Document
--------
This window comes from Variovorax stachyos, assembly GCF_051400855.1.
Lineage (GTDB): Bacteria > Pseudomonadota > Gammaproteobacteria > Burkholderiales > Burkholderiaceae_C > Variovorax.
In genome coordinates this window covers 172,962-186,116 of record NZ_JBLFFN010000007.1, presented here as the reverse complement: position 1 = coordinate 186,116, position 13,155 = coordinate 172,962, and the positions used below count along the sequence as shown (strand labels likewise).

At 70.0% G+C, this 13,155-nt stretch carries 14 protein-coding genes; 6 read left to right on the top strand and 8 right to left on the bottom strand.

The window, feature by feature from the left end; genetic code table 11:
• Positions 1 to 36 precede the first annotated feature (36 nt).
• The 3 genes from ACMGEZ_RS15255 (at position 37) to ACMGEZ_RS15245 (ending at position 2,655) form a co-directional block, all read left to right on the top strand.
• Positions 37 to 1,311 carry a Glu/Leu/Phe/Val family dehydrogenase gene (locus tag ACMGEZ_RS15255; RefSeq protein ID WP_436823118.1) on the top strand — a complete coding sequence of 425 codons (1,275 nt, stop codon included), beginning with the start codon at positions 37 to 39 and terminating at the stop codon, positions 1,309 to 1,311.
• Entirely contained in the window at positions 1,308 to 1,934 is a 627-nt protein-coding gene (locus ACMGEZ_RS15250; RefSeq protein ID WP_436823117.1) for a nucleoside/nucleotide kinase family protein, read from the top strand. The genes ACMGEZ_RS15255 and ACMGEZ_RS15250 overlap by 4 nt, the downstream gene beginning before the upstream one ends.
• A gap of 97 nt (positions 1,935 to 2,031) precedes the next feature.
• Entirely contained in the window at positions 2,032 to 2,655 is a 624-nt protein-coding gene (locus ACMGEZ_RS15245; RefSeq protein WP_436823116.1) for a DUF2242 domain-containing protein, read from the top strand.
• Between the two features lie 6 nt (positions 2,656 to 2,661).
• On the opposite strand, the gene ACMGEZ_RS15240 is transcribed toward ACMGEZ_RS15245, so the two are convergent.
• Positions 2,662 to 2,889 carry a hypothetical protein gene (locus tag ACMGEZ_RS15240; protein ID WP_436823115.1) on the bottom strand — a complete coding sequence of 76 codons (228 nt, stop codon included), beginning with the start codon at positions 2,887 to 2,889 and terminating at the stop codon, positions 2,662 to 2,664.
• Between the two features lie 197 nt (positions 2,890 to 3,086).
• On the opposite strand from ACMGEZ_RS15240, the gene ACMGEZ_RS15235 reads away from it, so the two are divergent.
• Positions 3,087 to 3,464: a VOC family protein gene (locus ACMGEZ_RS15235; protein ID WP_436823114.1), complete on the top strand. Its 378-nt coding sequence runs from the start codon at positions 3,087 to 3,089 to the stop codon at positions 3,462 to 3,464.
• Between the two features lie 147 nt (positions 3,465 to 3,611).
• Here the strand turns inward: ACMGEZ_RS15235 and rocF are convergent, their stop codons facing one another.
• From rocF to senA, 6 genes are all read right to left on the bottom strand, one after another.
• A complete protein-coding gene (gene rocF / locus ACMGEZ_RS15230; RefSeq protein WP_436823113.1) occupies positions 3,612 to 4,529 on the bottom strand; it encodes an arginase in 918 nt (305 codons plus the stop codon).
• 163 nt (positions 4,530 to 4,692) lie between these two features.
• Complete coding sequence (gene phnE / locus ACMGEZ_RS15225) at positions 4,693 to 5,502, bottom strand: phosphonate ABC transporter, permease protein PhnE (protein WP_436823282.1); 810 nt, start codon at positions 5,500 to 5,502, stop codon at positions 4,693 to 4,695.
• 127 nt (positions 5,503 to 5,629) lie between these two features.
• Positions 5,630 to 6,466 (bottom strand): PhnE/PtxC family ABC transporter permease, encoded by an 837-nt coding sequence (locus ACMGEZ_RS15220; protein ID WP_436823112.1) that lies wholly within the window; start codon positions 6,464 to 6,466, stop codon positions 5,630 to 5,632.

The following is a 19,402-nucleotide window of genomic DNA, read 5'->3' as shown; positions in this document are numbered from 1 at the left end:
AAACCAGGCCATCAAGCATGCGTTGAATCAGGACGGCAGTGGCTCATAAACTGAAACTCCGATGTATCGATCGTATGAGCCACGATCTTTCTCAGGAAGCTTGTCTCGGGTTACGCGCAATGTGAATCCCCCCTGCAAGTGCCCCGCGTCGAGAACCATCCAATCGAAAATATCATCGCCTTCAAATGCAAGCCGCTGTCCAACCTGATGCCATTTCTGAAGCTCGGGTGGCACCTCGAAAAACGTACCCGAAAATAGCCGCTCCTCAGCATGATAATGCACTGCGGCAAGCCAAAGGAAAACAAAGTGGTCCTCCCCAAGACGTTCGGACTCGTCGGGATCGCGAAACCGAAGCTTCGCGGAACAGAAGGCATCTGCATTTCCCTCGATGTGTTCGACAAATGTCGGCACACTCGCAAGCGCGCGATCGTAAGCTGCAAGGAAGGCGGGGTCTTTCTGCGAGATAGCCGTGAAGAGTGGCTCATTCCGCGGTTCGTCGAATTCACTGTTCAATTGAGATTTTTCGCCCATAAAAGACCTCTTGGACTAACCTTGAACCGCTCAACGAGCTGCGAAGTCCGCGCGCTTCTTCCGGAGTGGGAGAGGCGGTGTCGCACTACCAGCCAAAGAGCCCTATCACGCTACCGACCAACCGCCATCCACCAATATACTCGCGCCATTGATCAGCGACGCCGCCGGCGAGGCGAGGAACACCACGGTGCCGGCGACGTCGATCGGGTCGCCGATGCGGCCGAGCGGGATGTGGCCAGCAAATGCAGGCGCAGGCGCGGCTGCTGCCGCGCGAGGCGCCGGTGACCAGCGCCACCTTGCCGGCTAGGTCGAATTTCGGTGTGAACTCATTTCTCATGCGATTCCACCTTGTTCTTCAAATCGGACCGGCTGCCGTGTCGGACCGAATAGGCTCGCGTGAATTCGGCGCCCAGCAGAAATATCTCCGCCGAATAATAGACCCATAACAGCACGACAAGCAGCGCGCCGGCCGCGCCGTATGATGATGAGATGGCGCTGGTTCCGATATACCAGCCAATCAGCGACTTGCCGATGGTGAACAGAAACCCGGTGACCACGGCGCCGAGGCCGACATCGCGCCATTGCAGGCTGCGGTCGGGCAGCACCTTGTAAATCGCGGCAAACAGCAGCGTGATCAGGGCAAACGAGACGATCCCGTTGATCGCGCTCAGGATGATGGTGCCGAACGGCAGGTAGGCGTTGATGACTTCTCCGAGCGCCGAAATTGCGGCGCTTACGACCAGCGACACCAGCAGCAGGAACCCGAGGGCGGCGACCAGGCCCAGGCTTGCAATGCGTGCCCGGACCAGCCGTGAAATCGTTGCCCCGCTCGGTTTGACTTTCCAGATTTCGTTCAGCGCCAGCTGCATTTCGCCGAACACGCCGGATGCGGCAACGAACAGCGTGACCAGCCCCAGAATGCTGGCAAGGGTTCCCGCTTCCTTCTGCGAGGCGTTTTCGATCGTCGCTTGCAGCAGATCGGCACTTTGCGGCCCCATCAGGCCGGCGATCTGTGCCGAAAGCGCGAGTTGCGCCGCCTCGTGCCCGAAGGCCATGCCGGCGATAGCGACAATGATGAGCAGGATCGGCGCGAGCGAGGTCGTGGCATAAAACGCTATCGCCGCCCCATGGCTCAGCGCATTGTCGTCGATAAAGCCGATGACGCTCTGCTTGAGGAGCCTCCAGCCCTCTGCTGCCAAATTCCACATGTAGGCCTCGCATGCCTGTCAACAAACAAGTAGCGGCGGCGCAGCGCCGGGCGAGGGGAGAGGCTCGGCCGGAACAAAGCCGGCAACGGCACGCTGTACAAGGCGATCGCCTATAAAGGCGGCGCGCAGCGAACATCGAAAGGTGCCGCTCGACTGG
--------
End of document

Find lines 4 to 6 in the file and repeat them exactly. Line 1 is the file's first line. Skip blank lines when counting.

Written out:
At 70.0% G+C, this 13,155-nt stretch carries 14 protein-coding genes; 6 read left to right on the top strand and 8 right to left on the bottom strand.

The window, feature by feature from the left end; genetic code table 11:
• Positions 1 to 36 precede the first annotated feature (36 nt).